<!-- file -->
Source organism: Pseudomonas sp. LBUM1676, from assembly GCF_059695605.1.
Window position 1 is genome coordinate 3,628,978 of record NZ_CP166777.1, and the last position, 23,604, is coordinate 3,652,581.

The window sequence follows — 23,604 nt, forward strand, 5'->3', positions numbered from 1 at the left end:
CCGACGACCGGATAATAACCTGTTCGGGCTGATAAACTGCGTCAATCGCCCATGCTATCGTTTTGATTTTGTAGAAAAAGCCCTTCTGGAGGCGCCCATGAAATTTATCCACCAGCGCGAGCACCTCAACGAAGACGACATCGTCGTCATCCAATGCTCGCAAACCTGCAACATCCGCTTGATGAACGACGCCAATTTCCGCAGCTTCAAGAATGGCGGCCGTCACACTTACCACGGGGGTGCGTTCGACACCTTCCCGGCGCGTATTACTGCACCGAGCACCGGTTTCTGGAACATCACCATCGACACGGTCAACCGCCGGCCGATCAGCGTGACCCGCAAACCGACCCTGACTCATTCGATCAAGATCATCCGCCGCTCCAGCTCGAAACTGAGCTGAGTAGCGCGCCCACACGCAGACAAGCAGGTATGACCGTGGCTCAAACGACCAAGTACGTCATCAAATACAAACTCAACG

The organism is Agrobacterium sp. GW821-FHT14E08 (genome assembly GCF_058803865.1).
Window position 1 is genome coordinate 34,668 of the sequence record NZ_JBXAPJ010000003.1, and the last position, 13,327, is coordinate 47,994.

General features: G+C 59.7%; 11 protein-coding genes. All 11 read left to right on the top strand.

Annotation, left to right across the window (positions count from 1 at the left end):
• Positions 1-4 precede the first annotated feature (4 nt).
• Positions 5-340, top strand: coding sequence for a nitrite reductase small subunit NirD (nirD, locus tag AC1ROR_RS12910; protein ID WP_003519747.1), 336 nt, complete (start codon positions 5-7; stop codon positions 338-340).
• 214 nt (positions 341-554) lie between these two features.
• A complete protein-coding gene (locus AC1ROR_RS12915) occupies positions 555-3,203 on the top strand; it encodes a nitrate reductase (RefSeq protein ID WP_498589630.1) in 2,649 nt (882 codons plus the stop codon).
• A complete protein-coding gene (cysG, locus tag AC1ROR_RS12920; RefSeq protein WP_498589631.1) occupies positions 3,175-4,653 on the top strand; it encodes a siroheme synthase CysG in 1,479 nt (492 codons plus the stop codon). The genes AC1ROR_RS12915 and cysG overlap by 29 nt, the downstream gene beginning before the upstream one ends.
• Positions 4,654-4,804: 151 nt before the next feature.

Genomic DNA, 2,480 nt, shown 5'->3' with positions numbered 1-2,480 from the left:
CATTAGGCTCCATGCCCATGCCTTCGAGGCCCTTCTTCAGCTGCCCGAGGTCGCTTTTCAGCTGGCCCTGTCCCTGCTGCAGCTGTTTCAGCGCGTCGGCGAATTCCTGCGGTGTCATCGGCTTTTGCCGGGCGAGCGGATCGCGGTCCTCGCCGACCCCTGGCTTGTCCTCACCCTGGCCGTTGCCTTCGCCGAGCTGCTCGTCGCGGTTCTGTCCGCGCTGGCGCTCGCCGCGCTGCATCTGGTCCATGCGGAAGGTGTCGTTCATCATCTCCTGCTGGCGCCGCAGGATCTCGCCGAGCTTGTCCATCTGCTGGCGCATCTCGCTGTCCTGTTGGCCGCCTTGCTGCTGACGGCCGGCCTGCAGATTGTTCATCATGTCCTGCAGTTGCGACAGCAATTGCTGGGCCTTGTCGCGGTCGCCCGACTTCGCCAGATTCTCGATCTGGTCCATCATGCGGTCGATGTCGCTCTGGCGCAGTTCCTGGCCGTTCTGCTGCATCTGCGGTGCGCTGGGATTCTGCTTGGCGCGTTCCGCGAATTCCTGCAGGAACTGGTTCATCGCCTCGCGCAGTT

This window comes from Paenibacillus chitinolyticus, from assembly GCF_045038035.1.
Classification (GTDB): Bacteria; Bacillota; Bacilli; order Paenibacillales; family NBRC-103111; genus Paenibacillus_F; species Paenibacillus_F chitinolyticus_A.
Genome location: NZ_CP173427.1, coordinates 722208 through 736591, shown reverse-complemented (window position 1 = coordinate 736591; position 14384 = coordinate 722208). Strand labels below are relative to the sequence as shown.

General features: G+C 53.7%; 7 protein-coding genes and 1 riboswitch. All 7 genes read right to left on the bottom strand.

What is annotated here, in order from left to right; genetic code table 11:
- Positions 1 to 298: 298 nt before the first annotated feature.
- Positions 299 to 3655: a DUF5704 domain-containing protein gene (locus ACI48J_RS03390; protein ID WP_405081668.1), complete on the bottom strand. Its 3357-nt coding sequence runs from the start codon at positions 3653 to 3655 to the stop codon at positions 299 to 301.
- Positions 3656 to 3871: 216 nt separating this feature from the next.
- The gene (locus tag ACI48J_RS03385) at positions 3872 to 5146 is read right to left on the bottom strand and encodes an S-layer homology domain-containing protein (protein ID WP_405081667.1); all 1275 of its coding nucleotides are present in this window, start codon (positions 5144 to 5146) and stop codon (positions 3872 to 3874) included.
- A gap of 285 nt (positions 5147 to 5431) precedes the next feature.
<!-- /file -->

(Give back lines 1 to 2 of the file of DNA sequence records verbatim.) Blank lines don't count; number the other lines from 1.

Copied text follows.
Source organism: Pseudomonas sp. LBUM1676, from assembly GCF_059695605.1.
Window position 1 is genome coordinate 3,628,978 of record NZ_CP166777.1, and the last position, 23,604, is coordinate 3,652,581.